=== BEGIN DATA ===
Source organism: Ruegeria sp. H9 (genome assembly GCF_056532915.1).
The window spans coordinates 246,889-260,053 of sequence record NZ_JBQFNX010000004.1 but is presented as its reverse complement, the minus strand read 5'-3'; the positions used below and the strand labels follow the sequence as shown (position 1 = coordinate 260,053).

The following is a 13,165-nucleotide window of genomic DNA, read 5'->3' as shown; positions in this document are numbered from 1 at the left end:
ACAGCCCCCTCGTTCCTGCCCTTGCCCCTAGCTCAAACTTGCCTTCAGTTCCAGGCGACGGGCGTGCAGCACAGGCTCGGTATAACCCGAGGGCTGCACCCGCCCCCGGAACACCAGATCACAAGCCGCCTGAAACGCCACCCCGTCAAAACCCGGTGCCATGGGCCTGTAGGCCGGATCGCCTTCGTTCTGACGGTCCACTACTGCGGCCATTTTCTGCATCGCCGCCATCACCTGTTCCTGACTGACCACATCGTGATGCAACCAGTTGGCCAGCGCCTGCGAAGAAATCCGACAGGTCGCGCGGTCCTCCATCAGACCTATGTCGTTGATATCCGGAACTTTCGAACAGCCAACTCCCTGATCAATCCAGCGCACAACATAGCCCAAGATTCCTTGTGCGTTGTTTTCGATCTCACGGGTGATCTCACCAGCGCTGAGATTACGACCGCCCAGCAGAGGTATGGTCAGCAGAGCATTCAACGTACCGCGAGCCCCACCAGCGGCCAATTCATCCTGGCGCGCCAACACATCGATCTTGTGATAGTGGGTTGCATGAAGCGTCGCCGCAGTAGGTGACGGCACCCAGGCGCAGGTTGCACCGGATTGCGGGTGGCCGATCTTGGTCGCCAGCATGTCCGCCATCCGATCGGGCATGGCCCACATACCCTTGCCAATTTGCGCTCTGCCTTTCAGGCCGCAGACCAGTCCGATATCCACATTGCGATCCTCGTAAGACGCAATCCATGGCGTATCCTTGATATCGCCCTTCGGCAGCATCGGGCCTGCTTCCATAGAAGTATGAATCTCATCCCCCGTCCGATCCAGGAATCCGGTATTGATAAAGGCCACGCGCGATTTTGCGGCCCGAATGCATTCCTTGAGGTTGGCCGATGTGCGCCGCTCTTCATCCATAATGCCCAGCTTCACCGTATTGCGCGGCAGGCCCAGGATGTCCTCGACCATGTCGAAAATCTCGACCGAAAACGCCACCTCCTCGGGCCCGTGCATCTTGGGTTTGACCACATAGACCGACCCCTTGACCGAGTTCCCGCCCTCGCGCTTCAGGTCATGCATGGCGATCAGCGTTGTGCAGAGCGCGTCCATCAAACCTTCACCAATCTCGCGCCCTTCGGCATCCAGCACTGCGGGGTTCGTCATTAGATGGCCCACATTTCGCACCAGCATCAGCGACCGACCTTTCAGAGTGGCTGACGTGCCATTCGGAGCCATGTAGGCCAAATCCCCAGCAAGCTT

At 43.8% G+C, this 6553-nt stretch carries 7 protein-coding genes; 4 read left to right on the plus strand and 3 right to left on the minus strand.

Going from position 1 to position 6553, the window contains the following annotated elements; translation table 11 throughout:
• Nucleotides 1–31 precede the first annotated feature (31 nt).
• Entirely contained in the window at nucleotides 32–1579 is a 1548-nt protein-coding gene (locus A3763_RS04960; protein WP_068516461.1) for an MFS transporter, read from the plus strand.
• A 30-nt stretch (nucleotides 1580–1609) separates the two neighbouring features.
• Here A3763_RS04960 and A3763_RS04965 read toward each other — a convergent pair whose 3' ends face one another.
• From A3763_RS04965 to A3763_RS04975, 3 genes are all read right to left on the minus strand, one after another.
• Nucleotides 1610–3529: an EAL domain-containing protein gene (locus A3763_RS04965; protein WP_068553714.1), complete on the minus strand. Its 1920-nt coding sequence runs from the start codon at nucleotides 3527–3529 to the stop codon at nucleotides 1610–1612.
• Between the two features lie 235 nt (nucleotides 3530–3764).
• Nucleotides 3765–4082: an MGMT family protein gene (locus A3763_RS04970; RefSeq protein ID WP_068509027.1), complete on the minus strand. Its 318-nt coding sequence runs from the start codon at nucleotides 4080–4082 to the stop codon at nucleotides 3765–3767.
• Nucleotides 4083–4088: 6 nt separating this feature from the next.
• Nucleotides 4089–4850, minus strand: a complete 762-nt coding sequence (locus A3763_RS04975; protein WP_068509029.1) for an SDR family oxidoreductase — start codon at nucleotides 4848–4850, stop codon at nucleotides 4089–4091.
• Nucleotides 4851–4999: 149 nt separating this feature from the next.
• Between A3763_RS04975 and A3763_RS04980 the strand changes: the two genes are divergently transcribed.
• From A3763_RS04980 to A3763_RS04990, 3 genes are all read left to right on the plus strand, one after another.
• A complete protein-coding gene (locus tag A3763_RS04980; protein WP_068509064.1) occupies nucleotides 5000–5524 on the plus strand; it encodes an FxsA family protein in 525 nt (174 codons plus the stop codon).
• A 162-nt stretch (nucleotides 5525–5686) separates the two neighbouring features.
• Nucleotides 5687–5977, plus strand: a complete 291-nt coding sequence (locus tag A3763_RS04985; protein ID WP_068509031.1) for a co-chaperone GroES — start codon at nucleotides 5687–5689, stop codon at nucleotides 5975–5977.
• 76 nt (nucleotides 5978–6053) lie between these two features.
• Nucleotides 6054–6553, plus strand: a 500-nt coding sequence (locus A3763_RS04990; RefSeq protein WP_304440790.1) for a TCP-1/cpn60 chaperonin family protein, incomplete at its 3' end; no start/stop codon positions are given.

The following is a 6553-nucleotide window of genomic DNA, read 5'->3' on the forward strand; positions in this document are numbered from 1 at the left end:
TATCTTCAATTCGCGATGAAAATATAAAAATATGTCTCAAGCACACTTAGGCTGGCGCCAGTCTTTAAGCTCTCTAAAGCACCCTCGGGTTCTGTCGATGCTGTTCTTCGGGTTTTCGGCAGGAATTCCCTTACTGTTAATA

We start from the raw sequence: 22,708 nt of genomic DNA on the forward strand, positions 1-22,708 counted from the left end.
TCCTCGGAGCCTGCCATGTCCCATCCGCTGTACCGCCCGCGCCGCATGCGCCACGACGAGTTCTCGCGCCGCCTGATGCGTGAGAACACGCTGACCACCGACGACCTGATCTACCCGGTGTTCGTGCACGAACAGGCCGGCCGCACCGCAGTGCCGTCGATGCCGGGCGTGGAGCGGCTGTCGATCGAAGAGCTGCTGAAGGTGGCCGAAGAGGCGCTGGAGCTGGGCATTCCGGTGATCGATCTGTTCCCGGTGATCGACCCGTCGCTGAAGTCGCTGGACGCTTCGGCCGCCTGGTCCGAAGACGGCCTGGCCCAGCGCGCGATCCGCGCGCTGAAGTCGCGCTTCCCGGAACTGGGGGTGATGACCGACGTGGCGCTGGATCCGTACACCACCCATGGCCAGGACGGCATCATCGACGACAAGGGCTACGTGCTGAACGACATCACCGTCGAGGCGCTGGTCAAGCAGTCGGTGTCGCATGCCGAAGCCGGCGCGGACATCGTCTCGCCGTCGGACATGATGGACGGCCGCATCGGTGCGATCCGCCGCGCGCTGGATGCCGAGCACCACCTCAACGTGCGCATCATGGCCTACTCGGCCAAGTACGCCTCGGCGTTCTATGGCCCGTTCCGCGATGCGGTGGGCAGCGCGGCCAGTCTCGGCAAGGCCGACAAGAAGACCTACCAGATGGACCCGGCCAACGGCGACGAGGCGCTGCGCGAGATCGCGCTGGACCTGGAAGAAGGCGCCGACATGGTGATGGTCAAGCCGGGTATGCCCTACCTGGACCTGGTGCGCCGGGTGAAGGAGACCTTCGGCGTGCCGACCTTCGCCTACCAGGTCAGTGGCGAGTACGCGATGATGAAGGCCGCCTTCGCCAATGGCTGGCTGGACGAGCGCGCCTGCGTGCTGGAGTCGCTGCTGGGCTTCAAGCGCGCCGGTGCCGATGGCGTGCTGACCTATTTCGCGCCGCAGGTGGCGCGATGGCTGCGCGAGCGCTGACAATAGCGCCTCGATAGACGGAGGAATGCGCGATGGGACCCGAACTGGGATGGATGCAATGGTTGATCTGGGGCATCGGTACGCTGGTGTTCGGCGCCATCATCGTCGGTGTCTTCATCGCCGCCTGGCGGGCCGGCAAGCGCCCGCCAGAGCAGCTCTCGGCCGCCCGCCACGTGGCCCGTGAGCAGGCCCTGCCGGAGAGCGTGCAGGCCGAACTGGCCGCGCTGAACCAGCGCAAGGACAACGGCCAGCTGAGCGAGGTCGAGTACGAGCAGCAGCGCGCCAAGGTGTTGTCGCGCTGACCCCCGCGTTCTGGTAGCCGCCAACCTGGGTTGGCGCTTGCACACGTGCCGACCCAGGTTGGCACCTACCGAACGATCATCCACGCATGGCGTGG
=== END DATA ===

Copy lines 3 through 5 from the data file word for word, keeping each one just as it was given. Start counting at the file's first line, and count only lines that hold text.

The following is a 13,165-nucleotide window of genomic DNA, read 5'->3' as shown; positions in this document are numbered from 1 at the left end:
ACAGCCCCCTCGTTCCTGCCCTTGCCCCTAGCTCAAACTTGCCTTCAGTTCCAGGCGACGGGCGTGCAGCACAGGCTCGGTATAACCCGAGGGCTGCACCCGCCCCCGGAACACCAGATCACAAGCCGCCTGAAACGCCACCCCGTCAAAACCCGGTGCCATGGGCCTGTAGGCCGGATCGCCTTCGTTCTGACGGTCCACTACTGCGGCCATTTTCTGCATCGCCGCCATCACCTGTTCCTGACTGACCACATCGTGATGCAACCAGTTGGCCAGCGCCTGCGAAGAAATCCGACAGGTCGCGCGGTCCTCCATCAGACCTATGTCGTTGATATCCGGAACTTTCGAACAGCCAACTCCCTGATCAATCCAGCGCACAACATAGCCCAAGATTCCTTGTGCGTTGTTTTCGATCTCACGGGTGATCTCACCAGCGCTGAGATTACGACCGCCCAGCAGAGGTATGGTCAGCAGAGCATTCAACGTACCGCGAGCCCCACCAGCGGCCAATTCATCCTGGCGCGCCAACACATCGATCTTGTGATAGTGGGTTGCATGAAGCGTCGCCGCAGTAGGTGACGGCACCCAGGCGCAGGTTGCACCGGATTGCGGGTGGCCGATCTTGGTCGCCAGCATGTCCGCCATCCGATCGGGCATGGCCCACATACCCTTGCCAATTTGCGCTCTGCCTTTCAGGCCGCAGACCAGTCCGATATCCACATTGCGATCCTCGTAAGACGCAATCCATGGCGTATCCTTGATATCGCCCTTCGGCAGCATCGGGCCTGCTTCCATAGAAGTATGAATCTCATCCCCCGTCCGATCCAGGAATCCGGTATTGATAAAGGCCACGCGCGATTTTGCGGCCCGAATGCATTCCTTGAGGTTGGCCGATGTGCGCCGCTCTTCATCCATAATGCCCAGCTTCACCGTATTGCGCGGCAGGCCCAGGATGTCCTCGACCATGTCGAAAATCTCGACCGAAAACGCCACCTCCTCGGGCCCGTGCATCTTGGGTTTGACCACATAGACCGACCCCTTGACCGAGTTCCCGCCCTCGCGCTTCAGGTCATGCATGGCGATCAGCGTTGTGCAGAGCGCGTCCATCAAACCTTCACCAATCTCGCGCCCTTCGGCATCCAGCACTGCGGGGTTCGTCATTAGATGGCCCACATTTCGCACCAGCATCAGCGACCGACCTTTCAGAGTGGCTGACGTGCCATTCGGAGCCATGTAGGCCAAATCCCCAGCAAGCTT

At 43.8% G+C, this 6553-nt stretch carries 7 protein-coding genes; 4 read left to right on the plus strand and 3 right to left on the minus strand.